Penn State will be sanctioned by NCAA
Indianapolis, IN (Sports Network) - The NCAA has said it will announce sanctions against Penn State in the wake of the Jerry Sandusky sexual child abuse scandal.
A press conference is set for Monday at 9 a.m. ET.
The NCAA scheduled its press conference shortly after Penn State removed the statue of legendary head football coach Joe Paterno from the front of Beaver Stadium.
Various reports indicate that Penn State will be severely punished for its actions stemming from the Sandusky scandal, but the university will likely avoid the "death penalty."
Scholarship losses and a postseason ban will be among the likely penalties. The "death penalty" would put the football program on hiatus for at least one year and possibly longer.
Any sanctions will come without the NCAA's usual lengthy process. The NCAA normally does its own investigation, sends a school a list of infractions, waits for a response and then issues penalties.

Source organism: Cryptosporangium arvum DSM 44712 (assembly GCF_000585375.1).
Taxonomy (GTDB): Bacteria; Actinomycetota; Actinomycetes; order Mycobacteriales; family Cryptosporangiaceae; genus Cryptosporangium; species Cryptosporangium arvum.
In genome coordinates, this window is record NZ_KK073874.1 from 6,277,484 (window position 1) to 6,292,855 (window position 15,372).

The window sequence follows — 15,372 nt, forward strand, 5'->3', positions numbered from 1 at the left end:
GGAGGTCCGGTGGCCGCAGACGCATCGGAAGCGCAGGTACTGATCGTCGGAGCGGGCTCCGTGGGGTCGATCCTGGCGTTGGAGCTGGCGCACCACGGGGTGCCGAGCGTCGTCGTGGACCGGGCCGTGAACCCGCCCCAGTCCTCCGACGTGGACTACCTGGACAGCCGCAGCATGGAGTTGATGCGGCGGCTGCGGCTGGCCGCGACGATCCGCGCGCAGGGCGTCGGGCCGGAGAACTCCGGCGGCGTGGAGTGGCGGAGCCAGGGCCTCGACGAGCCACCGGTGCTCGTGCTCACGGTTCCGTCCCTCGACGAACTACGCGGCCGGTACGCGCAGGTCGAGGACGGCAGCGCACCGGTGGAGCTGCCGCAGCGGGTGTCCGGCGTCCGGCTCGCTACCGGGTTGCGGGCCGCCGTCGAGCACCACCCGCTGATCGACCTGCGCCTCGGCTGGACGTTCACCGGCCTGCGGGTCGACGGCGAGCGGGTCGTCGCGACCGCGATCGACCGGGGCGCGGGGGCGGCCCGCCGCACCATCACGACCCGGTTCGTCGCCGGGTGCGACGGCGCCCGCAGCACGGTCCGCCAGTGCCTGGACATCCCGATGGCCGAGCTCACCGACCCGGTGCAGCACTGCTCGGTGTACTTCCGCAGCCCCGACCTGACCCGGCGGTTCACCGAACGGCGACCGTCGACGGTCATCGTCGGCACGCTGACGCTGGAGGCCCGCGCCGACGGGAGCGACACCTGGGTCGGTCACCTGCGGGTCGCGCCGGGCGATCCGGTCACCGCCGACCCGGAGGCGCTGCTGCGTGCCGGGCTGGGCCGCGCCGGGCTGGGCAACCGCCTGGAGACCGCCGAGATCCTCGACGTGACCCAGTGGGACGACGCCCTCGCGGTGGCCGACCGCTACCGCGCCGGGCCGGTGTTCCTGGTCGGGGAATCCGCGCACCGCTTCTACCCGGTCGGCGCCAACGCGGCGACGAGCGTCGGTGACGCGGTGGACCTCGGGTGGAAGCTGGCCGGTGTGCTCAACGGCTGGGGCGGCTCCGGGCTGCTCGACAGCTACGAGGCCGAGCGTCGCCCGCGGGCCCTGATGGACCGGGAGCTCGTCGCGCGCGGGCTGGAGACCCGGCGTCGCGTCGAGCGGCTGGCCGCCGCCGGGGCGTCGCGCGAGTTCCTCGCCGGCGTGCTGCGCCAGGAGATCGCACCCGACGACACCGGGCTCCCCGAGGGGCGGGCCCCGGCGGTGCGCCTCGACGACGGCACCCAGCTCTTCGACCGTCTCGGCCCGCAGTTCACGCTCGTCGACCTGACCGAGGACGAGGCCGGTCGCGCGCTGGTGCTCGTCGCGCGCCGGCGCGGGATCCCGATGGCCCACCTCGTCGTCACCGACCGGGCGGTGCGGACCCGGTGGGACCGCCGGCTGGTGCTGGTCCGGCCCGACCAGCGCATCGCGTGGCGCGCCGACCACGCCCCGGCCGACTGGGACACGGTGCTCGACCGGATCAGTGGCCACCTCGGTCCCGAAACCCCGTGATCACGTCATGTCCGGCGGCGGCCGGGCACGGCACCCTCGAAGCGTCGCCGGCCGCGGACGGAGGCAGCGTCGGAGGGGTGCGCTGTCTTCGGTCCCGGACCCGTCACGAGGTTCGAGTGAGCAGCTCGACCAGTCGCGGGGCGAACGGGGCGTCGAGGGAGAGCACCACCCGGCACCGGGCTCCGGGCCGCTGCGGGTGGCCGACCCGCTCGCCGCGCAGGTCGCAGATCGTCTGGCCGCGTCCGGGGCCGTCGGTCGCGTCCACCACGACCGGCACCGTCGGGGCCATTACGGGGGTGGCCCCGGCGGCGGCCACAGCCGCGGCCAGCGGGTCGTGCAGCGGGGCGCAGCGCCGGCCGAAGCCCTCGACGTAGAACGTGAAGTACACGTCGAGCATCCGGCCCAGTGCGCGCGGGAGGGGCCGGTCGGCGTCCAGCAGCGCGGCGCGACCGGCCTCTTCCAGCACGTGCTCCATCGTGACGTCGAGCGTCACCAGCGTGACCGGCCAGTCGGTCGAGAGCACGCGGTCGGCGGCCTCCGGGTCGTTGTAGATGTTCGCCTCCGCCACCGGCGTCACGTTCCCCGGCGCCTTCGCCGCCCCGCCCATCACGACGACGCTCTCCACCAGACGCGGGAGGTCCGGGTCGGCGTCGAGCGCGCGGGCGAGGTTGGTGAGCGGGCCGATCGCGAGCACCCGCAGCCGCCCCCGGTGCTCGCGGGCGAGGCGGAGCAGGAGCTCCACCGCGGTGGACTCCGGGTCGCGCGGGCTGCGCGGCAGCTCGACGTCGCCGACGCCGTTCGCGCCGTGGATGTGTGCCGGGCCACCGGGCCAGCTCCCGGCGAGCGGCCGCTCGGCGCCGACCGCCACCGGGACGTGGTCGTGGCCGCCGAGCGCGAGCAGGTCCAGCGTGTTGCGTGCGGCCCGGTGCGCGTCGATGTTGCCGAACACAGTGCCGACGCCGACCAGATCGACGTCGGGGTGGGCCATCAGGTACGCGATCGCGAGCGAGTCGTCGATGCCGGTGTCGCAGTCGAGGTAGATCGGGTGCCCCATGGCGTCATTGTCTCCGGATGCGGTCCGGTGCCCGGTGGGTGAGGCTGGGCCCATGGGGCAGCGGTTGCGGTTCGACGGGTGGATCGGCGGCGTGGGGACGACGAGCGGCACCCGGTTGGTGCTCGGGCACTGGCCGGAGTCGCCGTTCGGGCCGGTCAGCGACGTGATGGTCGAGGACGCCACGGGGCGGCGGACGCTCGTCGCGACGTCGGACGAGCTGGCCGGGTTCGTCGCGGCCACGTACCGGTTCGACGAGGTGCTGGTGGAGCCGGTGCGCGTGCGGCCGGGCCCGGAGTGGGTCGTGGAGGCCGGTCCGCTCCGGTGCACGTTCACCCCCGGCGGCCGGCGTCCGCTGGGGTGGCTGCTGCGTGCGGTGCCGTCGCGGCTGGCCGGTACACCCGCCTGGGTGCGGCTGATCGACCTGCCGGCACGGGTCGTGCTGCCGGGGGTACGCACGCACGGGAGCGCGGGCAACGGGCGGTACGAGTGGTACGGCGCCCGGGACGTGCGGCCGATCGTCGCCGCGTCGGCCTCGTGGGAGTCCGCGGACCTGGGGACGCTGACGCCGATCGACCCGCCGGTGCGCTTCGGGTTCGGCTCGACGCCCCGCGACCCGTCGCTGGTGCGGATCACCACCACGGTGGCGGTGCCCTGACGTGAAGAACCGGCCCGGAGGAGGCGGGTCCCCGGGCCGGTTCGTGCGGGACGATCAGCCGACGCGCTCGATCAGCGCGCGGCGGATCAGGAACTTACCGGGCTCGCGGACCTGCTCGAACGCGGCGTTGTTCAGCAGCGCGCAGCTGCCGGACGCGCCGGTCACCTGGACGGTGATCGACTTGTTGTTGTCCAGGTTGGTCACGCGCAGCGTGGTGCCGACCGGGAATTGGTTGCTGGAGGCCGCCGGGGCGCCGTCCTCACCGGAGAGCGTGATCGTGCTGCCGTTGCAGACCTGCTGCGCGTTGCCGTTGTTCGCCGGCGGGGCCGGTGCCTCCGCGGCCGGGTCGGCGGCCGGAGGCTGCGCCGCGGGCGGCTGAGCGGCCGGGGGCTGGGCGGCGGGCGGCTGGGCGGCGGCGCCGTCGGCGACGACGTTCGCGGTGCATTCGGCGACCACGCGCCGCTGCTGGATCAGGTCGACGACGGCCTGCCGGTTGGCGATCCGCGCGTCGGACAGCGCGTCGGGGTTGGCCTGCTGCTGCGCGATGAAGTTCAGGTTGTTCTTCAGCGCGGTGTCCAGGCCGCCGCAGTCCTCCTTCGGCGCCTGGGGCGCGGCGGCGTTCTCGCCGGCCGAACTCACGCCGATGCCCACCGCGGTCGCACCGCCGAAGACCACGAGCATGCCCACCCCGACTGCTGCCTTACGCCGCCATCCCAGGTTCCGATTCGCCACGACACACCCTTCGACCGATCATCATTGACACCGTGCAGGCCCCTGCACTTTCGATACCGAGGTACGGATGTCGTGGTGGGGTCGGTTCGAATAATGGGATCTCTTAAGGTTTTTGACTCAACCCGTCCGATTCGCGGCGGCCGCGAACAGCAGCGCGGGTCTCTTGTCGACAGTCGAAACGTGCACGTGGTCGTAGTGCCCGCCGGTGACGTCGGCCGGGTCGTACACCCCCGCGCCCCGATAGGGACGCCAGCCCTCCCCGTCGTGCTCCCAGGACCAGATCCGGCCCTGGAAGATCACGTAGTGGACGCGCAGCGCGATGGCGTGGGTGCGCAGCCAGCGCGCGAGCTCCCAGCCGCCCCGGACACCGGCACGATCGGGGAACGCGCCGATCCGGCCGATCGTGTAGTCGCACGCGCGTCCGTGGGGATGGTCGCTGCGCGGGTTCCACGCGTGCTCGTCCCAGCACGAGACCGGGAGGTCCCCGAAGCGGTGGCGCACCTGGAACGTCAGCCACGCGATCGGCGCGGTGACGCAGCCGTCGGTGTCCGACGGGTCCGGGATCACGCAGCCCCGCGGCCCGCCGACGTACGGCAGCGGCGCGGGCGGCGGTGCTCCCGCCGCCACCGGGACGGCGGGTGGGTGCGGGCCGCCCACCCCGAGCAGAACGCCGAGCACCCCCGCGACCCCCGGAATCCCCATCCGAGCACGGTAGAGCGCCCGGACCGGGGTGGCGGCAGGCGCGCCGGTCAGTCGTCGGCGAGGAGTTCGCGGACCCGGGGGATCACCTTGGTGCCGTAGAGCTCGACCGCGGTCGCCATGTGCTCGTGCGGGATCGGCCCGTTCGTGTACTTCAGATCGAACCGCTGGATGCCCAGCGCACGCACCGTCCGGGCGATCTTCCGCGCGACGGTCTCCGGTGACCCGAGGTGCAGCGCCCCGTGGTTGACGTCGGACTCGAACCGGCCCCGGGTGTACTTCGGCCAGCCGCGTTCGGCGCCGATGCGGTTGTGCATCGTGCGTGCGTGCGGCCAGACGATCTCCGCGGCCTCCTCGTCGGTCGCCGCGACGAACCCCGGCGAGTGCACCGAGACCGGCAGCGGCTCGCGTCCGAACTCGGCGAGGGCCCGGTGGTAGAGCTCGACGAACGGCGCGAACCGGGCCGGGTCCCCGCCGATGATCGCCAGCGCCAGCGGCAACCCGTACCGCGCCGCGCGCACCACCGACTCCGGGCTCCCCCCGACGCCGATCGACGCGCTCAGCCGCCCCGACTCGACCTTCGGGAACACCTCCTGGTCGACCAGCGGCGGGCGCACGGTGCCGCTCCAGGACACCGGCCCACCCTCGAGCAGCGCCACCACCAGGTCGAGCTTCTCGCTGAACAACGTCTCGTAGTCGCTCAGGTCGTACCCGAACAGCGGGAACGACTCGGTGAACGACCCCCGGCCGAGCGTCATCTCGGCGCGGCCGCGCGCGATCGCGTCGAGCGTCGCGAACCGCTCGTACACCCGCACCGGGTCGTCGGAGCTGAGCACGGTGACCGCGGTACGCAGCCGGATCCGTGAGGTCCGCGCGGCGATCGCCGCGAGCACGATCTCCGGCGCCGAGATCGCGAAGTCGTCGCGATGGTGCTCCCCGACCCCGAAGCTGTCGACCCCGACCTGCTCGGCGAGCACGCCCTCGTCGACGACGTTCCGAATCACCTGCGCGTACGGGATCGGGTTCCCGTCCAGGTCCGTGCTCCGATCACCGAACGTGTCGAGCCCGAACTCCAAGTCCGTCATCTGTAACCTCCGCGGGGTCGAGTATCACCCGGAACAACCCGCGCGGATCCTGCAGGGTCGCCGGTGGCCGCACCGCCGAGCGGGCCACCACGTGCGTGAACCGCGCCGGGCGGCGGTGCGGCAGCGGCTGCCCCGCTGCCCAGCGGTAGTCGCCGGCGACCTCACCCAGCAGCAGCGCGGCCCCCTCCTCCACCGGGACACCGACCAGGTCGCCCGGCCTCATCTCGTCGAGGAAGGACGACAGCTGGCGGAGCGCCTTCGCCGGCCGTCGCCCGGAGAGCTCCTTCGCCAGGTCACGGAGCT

The NCAA is likely using the Freeh Report, the findings of an investigation commissioned by Penn State and conducted by former FBI director Louis Freeh, as its source for determining sanctions.
Sandusky was found guilty last month on 45 of the 48 counts charging him with sexual abuse against 10 boys over a 15-year period and will likely spend the rest of his life in jail after he is sentenced later this year.
The Freeh Report accused many Penn State officials, including Paterno, school president Graham Spanier and athletic director Tim Curley, of concealing "critical facts relating to Sandusky's child abuse from the authorities, the board of trustees, Penn State community, and the public at large."
Paterno was fired as Penn State's head coach last November, just days after Sandusky's arrest, and died of lung cancer in January. Paterno's family has denied the Freeh Report's assertions against the coach.